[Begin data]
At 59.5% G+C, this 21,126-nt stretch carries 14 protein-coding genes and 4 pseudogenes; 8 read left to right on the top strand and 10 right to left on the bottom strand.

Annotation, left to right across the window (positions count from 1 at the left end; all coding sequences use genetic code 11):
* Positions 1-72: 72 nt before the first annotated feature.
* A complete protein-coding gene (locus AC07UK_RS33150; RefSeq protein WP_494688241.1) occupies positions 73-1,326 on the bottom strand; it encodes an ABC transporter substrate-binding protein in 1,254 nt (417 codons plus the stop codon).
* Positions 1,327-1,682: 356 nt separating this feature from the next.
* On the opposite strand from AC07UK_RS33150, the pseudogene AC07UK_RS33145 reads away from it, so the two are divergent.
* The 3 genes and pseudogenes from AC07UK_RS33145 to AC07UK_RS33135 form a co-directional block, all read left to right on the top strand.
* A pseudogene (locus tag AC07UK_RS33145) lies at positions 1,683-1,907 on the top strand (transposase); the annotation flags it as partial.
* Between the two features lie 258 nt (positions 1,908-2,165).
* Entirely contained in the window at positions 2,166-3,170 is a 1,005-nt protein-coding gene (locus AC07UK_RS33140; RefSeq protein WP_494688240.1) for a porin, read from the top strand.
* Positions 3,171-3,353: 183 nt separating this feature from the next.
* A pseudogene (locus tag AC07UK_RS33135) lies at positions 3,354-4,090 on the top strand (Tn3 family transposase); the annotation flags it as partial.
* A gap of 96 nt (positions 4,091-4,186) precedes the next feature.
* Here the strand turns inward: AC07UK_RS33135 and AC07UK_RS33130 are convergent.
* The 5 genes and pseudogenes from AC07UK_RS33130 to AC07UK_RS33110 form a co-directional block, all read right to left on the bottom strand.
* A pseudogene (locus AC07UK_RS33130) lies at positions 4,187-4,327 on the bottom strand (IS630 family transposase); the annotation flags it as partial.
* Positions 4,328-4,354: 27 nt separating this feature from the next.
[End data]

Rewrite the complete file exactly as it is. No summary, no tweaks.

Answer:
At 59.5% G+C, this 21,126-nt stretch carries 14 protein-coding genes and 4 pseudogenes; 8 read left to right on the top strand and 10 right to left on the bottom strand.

Annotation, left to right across the window (positions count from 1 at the left end; all coding sequences use genetic code 11):
* Positions 1-72: 72 nt before the first annotated feature.
* A complete protein-coding gene (locus AC07UK_RS33150; RefSeq protein WP_494688241.1) occupies positions 73-1,326 on the bottom strand; it encodes an ABC transporter substrate-binding protein in 1,254 nt (417 codons plus the stop codon).
* Positions 1,327-1,682: 356 nt separating this feature from the next.
* On the opposite strand from AC07UK_RS33150, the pseudogene AC07UK_RS33145 reads away from it, so the two are divergent.
* The 3 genes and pseudogenes from AC07UK_RS33145 to AC07UK_RS33135 form a co-directional block, all read left to right on the top strand.
* A pseudogene (locus tag AC07UK_RS33145) lies at positions 1,683-1,907 on the top strand (transposase); the annotation flags it as partial.
* Between the two features lie 258 nt (positions 1,908-2,165).
* Entirely contained in the window at positions 2,166-3,170 is a 1,005-nt protein-coding gene (locus AC07UK_RS33140; RefSeq protein WP_494688240.1) for a porin, read from the top strand.
* Positions 3,171-3,353: 183 nt separating this feature from the next.
* A pseudogene (locus tag AC07UK_RS33135) lies at positions 3,354-4,090 on the top strand (Tn3 family transposase); the annotation flags it as partial.
* A gap of 96 nt (positions 4,091-4,186) precedes the next feature.
* Here the strand turns inward: AC07UK_RS33135 and AC07UK_RS33130 are convergent.
* The 5 genes and pseudogenes from AC07UK_RS33130 to AC07UK_RS33110 form a co-directional block, all read right to left on the bottom strand.
* A pseudogene (locus AC07UK_RS33130) lies at positions 4,187-4,327 on the bottom strand (IS630 family transposase); the annotation flags it as partial.
* Positions 4,328-4,354: 27 nt separating this feature from the next.